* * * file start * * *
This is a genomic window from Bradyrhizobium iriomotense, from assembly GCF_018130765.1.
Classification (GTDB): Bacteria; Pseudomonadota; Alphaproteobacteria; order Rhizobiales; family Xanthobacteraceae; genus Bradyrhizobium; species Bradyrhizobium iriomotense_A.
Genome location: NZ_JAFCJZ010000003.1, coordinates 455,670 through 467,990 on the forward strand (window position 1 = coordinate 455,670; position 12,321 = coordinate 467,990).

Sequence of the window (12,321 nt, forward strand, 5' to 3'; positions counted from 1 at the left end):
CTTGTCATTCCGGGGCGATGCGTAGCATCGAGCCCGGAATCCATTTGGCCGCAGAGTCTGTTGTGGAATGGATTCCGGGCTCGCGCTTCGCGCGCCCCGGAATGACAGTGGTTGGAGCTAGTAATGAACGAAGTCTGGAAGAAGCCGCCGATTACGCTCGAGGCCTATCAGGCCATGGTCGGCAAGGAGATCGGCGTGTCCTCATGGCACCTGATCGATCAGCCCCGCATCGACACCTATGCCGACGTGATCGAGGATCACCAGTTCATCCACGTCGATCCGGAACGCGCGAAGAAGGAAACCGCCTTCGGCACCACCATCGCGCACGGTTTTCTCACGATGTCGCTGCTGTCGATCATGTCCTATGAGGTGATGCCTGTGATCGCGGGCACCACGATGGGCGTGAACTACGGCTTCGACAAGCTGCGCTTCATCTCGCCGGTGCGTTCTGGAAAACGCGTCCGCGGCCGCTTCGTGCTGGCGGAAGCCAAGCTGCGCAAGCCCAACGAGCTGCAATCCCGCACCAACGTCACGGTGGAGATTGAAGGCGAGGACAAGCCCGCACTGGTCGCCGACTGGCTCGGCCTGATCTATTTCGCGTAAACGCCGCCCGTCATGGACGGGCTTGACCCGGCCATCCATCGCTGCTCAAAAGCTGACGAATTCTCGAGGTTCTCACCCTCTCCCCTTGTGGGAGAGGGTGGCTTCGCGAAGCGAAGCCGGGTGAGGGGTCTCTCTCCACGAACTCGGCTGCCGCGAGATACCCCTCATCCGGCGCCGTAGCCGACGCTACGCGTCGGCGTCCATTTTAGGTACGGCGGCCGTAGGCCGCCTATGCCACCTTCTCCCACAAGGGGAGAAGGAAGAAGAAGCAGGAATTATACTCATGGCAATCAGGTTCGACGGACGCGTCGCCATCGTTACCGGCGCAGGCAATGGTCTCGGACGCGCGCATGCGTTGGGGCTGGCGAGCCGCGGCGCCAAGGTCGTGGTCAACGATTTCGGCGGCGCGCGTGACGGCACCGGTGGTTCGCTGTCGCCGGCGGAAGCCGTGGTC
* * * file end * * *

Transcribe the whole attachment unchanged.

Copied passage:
This is a genomic window from Bradyrhizobium iriomotense, from assembly GCF_018130765.1.
Classification (GTDB): Bacteria; Pseudomonadota; Alphaproteobacteria; order Rhizobiales; family Xanthobacteraceae; genus Bradyrhizobium; species Bradyrhizobium iriomotense_A.
Genome location: NZ_JAFCJZ010000003.1, coordinates 455,670 through 467,990 on the forward strand (window position 1 = coordinate 455,670; position 12,321 = coordinate 467,990).

Sequence of the window (12,321 nt, forward strand, 5' to 3'; positions counted from 1 at the left end):
CTTGTCATTCCGGGGCGATGCGTAGCATCGAGCCCGGAATCCATTTGGCCGCAGAGTCTGTTGTGGAATGGATTCCGGGCTCGCGCTTCGCGCGCCCCGGAATGACAGTGGTTGGAGCTAGTAATGAACGAAGTCTGGAAGAAGCCGCCGATTACGCTCGAGGCCTATCAGGCCATGGTCGGCAAGGAGATCGGCGTGTCCTCATGGCACCTGATCGATCAGCCCCGCATCGACACCTATGCCGACGTGATCGAGGATCACCAGTTCATCCACGTCGATCCGGAACGCGCGAAGAAGGAAACCGCCTTCGGCACCACCATCGCGCACGGTTTTCTCACGATGTCGCTGCTGTCGATCATGTCCTATGAGGTGATGCCTGTGATCGCGGGCACCACGATGGGCGTGAACTACGGCTTCGACAAGCTGCGCTTCATCTCGCCGGTGCGTTCTGGAAAACGCGTCCGCGGCCGCTTCGTGCTGGCGGAAGCCAAGCTGCGCAAGCCCAACGAGCTGCAATCCCGCACCAACGTCACGGTGGAGATTGAAGGCGAGGACAAGCCCGCACTGGTCGCCGACTGGCTCGGCCTGATCTATTTCGCGTAAACGCCGCCCGTCATGGACGGGCTTGACCCGGCCATCCATCGCTGCTCAAAAGCTGACGAATTCTCGAGGTTCTCACCCTCTCCCCTTGTGGGAGAGGGTGGCTTCGCGAAGCGAAGCCGGGTGAGGGGTCTCTCTCCACGAACTCGGCTGCCGCGAGATACCCCTCATCCGGCGCCGTAGCCGACGCTACGCGTCGGCGTCCATTTTAGGTACGGCGGCCGTAGGCCGCCTATGCCACCTTCTCCCACAAGGGGAGAAGGAAGAAGAAGCAGGAATTATACTCATGGCAATCAGGTTCGACGGACGCGTCGCCATCGTTACCGGCGCAGGCAATGGTCTCGGACGCGCGCATGCGTTGGGGCTGGCGAGCCGCGGCGCCAAGGTCGTGGTCAACGATTTCGGCGGCGCGCGTGACGGCACCGGTGGTTCGCTGTCGCCGGCGGAAGCCGTGGTC